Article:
In the Middle Ages, the Way-the Camino-was fraught with danger: disease, robbers, contaminated water and food, uncertainty about where nourishment and lodging could be found, and no guarantee of when-or if-one would find the way home.

Yet year after year at the height of its renown, the city of Santiago de Compostela was the destination of perhaps a hundred or more thousand pilgrims who traveled for months-or years-in order to be blessed by proximity to the bones of the apostle James (whose name is “Diego” in Spanish, hence, the city’s name, San-tiago). Their faith in the redemptive power of those relics was their vision.


The journey was different for my traveling companions and me. We arranged places to stay a day or more in advance and always knew we could find a bed in one of the pilgrim hostels — the albergues –– along the Way. The route was well marked, so getting lost was a near impossibility (except for the time we discovered that enterprising citizens had put up signs to divert pilgrims to their town, an hour’s detour from the main route!). Food was plentiful and fresh, and water was abundant and clean. The wine was good, too. My greatest physical challenges were blisters, lost toenails, sore muscles, a turned ankle and the heat.


Like medieval pilgrims, we carried what we needed with us, although we certainly had more stuff and more ergonomically correct packs than they did. The early pilgrims’ equipment consisted of a gourd for water, a cloak for warmth and protection from the rain, a hat and a walking stick. We washed our clothes and ourselves every day; the early pilgrims did not.


How strong the vision that sustained the medieval travelers!


Was there a vision God wanted for me from the Camino? I believe so, but I need more practice at seeing or hearing what God offers. I imagine that is true for many of us.


On reflection, I see signs-hints-of the vision: The Camino gave me a glimpse of a world where folks share food and medical supplies, compassion and laughter, follies and forgiveness, and where my traveling companion and partner-Carole-put my well-being ahead of her own.


In addition to Carole, God offered other companions on my journey-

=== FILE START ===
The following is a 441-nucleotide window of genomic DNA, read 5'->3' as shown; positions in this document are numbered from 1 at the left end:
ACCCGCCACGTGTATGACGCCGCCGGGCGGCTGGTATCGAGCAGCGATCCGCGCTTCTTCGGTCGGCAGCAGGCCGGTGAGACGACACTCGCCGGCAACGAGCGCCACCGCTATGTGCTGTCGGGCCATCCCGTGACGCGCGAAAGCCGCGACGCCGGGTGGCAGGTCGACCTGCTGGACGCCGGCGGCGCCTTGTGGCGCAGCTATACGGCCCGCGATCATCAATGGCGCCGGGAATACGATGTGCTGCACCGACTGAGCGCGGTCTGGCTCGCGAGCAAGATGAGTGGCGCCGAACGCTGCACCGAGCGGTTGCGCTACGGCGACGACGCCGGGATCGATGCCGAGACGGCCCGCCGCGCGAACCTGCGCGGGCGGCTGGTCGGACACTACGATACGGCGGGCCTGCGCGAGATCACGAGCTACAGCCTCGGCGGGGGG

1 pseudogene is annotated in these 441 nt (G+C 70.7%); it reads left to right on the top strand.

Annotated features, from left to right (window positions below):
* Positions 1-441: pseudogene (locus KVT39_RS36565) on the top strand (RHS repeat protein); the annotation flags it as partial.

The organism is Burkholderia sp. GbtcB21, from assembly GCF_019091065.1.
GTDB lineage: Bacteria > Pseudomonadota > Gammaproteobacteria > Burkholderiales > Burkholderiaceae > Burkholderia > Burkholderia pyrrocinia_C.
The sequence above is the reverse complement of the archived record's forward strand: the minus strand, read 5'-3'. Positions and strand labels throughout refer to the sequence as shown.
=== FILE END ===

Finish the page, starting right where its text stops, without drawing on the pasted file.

• Our friend Patricia, who walked with us for two of our three weeks of pilgrimage.
  • Padre Mour who walked from Munich to Santiago, a journey of ninety days. Padre, an Italian priest who spoke at least four languages and was called from his mission to homeless youth in Mexico to start a shelter for runaway teens in Munich. He had no money for travel but knew the pilgrimage to Santiago was important to his spiritual growth. He was going to hitchhike back to Munich once he reached Santiago.
  • Esther, a Hungarian woman who practiced various healing arts and who knew that she needed the experience of the Camino to deepen her work.
  • Birgit, a German nurse.
  • Cida and Jair from Brazil, who helped us to learn that a common spoken language is not the only way to communicate.

    Besides companions, there was the walking. Walking for three weeks slows everything down. It encourages being in the moment. It also provides an embodied experience of something that both is and is not yet. Many times, we came over a hill and saw the next town in the distance. We could see it, but we knew it would be an hour or more before we arrived. We were walking “in the meantime.”


    I wish I could say that the companions and other signs from the Holy One brought about a conversion in me, a new turning toward God; that I experienced great clarity about God’s call on my life and fewer questions or doubts. That was not the case. I continued to be Kate on the Camino: the risk-averse, want-to-be-prepared, no-surprises Kate.